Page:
From the SoundProLive Bloggers

I've been so focused on being a console snob that I neglected to consider or remember that only about 10 years ago I was mixing on a beat up Crest GT40 with random outboard gear

In my travels around the globe, both on behalf of Avid Technologies as well as for my touring clients, I have met countless men and women who desire to get into the field of music production. In nearly every one of those encounters there is one undeniable thread that runs through them; the quest for more knowledge on the subject and more “training”.

Over the years, I have been faced with making the conversion from freelancer to production company man and back to freelancer. Sometimes i made the decision and sometimes the decision was made for me.

By: Steve Nazarian

The audio electronics company I worked for in the 1990s was called Crest Audio. I was hired to write the user manuals and promotional literature for a new series of mixing consoles called the “Century Series.”


This new line of consoles was a shift down market from the rarefied air that the company’s Gamble EX series occupied. As colorful and exciting as mixing consoles are, the company’s bread-and-butter was power amplifiers. Having been an innovator since the 1970s, the Crest had a reputation for building amplifiers of both the highest power and quality.


In 1987, Crest introduced the Professional Series 8001 amplifier. At the time it delivered the most power in the smallest package and it did it while sounding… well, awesome.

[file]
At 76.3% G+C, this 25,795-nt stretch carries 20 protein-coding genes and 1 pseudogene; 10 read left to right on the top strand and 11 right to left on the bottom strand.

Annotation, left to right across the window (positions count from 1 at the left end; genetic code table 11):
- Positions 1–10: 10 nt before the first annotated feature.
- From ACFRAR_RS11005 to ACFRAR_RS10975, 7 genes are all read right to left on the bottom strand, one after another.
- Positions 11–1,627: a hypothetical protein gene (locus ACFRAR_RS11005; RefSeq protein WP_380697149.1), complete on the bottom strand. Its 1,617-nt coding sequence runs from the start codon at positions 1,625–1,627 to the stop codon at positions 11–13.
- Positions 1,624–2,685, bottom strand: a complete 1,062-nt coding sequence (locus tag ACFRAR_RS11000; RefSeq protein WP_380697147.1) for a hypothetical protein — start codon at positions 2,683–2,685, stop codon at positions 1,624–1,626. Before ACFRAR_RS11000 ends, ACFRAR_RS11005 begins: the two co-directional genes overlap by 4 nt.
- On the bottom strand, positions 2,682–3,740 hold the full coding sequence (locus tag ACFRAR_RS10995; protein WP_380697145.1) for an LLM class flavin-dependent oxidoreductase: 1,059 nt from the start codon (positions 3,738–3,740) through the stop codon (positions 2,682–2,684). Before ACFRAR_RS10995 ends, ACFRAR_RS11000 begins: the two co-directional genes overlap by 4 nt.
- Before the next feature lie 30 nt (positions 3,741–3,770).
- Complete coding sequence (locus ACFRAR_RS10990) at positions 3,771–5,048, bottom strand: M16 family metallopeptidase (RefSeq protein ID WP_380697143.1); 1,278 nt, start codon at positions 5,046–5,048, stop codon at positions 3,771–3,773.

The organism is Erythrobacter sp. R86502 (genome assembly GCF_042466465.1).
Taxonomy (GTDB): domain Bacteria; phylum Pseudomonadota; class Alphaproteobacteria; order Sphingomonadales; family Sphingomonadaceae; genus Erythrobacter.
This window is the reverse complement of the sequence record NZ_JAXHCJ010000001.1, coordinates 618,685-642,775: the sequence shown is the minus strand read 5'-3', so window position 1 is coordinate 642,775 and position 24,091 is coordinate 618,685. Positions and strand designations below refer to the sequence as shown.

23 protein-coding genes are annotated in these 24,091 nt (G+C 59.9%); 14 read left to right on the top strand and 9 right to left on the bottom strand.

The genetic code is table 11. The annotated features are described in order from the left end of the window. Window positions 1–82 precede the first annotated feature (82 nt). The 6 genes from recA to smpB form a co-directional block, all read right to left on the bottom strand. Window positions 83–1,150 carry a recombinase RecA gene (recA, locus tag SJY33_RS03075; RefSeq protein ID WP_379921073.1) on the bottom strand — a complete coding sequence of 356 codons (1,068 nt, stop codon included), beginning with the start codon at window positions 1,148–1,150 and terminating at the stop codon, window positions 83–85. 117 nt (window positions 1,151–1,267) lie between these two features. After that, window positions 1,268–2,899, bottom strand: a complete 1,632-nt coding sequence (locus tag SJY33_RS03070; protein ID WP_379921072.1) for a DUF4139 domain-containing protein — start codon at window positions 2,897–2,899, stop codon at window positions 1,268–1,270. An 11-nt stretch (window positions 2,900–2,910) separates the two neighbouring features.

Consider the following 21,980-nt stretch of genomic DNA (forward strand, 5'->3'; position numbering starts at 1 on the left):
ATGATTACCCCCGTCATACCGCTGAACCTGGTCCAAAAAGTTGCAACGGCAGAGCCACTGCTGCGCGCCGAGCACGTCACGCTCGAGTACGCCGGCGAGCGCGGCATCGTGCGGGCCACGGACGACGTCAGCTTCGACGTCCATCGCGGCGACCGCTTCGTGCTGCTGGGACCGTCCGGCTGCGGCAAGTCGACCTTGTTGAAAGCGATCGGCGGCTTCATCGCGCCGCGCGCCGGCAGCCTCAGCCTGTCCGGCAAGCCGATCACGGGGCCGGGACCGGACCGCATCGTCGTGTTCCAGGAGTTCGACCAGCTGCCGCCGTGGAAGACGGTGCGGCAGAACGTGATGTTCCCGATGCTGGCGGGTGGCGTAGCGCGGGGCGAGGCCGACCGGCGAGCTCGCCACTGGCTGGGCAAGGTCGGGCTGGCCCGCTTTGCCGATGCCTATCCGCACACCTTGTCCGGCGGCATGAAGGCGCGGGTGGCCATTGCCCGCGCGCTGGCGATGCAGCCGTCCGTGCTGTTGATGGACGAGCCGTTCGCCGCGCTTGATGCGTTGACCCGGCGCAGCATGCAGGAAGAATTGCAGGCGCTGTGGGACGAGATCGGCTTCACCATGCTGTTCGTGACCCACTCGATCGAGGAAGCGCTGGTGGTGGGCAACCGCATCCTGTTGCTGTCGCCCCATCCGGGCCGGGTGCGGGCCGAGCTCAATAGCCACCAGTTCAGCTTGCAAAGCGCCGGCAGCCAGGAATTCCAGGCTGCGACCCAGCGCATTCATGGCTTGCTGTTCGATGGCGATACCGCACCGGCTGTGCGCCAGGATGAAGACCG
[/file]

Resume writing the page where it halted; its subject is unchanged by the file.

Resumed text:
So I had to ask myself why fix it if it ain’t broke? Is knowing when your mix is in the pocket an instinct? When the venue cooperates, the PA is phenomenal and the console is humming nicely why the need to “fix” it?

Hi Sue: I try to take care on the road and make sure all the stages are wired properly and all but every now and then

Jett’s long term goals are to be an independent and reputable audio mastering engineer with her own loyal clientele. 

I had a conversation with Paul Dieter, FOH engineer for Jackson Browne, at a show a few weeks ago and at some point, our conversation turned to our experiences in the early days of audio. It got me thinking…

Men are a little lower on the food chain. If it weren’t illegal, men would simply throw rocks at men that they don’t like. But we can’t do that. So we give nicknames.

We went into many venues totally blind. There is the time in Tennessee where the contact just could not tell me what exactly was in the club in terms of staging or PA. But he told me “don’t worry.”  Well those words MAKE ME WORRY!